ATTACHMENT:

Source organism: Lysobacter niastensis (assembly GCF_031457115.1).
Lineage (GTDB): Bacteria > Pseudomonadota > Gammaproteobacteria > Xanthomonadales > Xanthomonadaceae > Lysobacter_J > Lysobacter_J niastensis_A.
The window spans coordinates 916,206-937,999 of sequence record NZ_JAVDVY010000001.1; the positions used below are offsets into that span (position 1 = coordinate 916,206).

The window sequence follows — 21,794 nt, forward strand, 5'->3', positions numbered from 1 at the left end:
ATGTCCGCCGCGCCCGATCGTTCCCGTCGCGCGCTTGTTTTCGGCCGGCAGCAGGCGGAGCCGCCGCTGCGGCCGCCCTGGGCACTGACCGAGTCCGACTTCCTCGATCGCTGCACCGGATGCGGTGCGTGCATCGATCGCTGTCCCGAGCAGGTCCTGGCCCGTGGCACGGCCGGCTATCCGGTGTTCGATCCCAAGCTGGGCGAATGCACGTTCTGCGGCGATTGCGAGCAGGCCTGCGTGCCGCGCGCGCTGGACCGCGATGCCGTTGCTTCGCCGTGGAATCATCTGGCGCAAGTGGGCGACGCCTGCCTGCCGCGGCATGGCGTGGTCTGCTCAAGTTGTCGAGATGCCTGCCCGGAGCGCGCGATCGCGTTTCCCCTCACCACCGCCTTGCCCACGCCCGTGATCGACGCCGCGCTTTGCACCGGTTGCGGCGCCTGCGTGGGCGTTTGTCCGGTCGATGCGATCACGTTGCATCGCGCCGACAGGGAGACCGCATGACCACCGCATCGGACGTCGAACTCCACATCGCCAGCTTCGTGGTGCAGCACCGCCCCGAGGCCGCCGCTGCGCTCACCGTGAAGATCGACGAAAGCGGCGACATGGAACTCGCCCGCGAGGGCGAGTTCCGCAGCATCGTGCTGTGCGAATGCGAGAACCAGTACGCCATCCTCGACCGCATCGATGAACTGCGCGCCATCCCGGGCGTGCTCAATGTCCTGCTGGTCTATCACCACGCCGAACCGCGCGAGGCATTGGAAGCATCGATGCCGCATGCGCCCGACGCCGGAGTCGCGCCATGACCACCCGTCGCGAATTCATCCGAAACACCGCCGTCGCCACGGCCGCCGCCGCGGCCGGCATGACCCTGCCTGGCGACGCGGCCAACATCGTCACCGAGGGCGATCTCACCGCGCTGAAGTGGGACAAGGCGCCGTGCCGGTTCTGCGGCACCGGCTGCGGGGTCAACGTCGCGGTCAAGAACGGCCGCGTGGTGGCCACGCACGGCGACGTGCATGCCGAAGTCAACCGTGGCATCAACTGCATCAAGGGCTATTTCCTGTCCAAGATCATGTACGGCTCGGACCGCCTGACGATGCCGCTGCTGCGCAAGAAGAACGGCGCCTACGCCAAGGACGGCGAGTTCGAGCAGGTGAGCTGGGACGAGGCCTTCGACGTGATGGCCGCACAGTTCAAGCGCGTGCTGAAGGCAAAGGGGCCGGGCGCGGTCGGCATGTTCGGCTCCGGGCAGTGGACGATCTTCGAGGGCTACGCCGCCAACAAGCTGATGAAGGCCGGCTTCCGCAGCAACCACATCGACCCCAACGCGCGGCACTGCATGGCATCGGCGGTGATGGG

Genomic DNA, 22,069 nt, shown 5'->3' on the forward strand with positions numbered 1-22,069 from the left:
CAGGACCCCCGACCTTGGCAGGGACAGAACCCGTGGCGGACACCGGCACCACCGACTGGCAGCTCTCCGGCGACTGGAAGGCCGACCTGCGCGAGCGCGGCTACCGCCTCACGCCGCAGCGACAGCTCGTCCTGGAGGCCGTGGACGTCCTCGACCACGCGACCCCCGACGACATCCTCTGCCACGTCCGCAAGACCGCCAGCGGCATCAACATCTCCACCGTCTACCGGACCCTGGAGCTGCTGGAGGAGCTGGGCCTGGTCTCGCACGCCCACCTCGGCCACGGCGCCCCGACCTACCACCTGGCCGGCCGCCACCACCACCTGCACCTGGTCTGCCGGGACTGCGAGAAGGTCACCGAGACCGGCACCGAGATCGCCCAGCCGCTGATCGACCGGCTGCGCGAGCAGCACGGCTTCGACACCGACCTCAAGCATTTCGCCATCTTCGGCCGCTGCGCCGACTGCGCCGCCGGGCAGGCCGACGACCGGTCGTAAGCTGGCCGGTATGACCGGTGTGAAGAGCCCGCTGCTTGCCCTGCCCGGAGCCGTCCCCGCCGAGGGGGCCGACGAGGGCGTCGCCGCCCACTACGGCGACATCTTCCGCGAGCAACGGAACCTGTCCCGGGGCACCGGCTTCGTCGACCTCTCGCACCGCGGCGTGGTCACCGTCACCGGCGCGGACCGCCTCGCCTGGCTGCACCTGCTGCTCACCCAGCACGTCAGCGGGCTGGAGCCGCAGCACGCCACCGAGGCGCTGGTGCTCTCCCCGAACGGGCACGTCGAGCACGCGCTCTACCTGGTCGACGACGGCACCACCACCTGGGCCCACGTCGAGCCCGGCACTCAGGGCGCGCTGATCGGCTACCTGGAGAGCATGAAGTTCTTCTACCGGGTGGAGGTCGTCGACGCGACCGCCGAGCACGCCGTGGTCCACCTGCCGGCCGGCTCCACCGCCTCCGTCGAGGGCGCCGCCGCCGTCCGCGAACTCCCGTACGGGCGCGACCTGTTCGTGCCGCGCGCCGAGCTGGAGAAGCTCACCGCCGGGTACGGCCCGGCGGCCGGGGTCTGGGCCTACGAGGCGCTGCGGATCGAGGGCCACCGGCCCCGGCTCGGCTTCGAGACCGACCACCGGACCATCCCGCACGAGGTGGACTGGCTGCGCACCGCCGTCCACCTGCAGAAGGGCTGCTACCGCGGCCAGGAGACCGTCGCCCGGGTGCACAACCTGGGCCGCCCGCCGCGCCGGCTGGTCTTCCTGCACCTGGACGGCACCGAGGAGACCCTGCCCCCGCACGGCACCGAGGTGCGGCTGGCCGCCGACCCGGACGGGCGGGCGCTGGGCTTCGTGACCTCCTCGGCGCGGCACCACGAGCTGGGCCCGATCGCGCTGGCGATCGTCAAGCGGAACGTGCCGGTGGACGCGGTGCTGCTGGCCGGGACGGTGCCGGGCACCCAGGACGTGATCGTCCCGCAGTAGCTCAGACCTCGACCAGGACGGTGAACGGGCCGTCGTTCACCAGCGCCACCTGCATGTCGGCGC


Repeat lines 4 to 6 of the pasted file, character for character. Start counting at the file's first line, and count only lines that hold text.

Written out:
The window sequence follows — 21,794 nt, forward strand, 5'->3', positions numbered from 1 at the left end:
ATGTCCGCCGCGCCCGATCGTTCCCGTCGCGCGCTTGTTTTCGGCCGGCAGCAGGCGGAGCCGCCGCTGCGGCCGCCCTGGGCACTGACCGAGTCCGACTTCCTCGATCGCTGCACCGGATGCGGTGCGTGCATCGATCGCTGTCCCGAGCAGGTCCTGGCCCGTGGCACGGCCGGCTATCCGGTGTTCGATCCCAAGCTGGGCGAATGCACGTTCTGCGGCGATTGCGAGCAGGCCTGCGTGCCGCGCGCGCTGGACCGCGATGCCGTTGCTTCGCCGTGGAATCATCTGGCGCAAGTGGGCGACGCCTGCCTGCCGCGGCATGGCGTGGTCTGCTCAAGTTGTCGAGATGCCTGCCCGGAGCGCGCGATCGCGTTTCCCCTCACCACCGCCTTGCCCACGCCCGTGATCGACGCCGCGCTTTGCACCGGTTGCGGCGCCTGCGTGGGCGTTTGTCCGGTCGATGCGATCACGTTGCATCGCGCCGACAGGGAGACCGCATGACCACCGCATCGGACGTCGAACTCCACATCGCCAGCTTCGTGGTGCAGCACCGCCCCGAGGCCGCCGCTGCGCTCACCGTGAAGATCGACGAAAGCGGCGACATGGAACTCGCCCGCGAGGGCGAGTTCCGCAGCATCGTGCTGTGCGAATGCGAGAACCAGTACGCCATCCTCGACCGCATCGATGAACTGCGCGCCATCCCGGGCGTGCTCAATGTCCTGCTGGTCTATCACCACGCCGAACCGCGCGAGGCATTGGAAGCATCGATGCCGCATGCGCCCGACGCCGGAGTCGCGCCATGACCACCCGTCGCGAATTCATCCGAAACACCGCCGTCGCCACGGCCGCCGCCGCGGCCGGCATGACCCTGCCTGGCGACGCGGCCAACATCGTCACCGAGGGCGATCTCACCGCGCTGAAGTGGGACAAGGCGCCGTGCCGGTTCTGCGGCACCGGCTGCGGGGTCAACGTCGCGGTCAAGAACGGCCGCGTGGTGGCCACGCACGGCGACGTGCATGCCGAAGTCAACCGTGGCATCAACTGCATCAAGGGCTATTTCCTGTCCAAGATCATGTACGGCTCGGACCGCCTGACGATGCCGCTGCTGCGCAAGAAGAACGGCGCCTACGCCAAGGACGGCGAGTTCGAGCAGGTGAGCTGGGACGAGGCCTTCGACGTGATGGCCGCACAGTTCAAGCGCGTGCTGAAGGCAAAGGGGCCGGGCGCGGTCGGCATGTTCGGCTCCGGGCAGTGGACGATCTTCGAGGGCTACGCCGCCAACAAGCTGATGAAGGCCGGCTTCCGCAGCAACCACATCGACCCCAACGCGCGGCACTGCATGGCATCGGCGGTGATGGG

Genomic DNA, 22,069 nt, shown 5'->3' on the forward strand with positions numbered 1-22,069 from the left: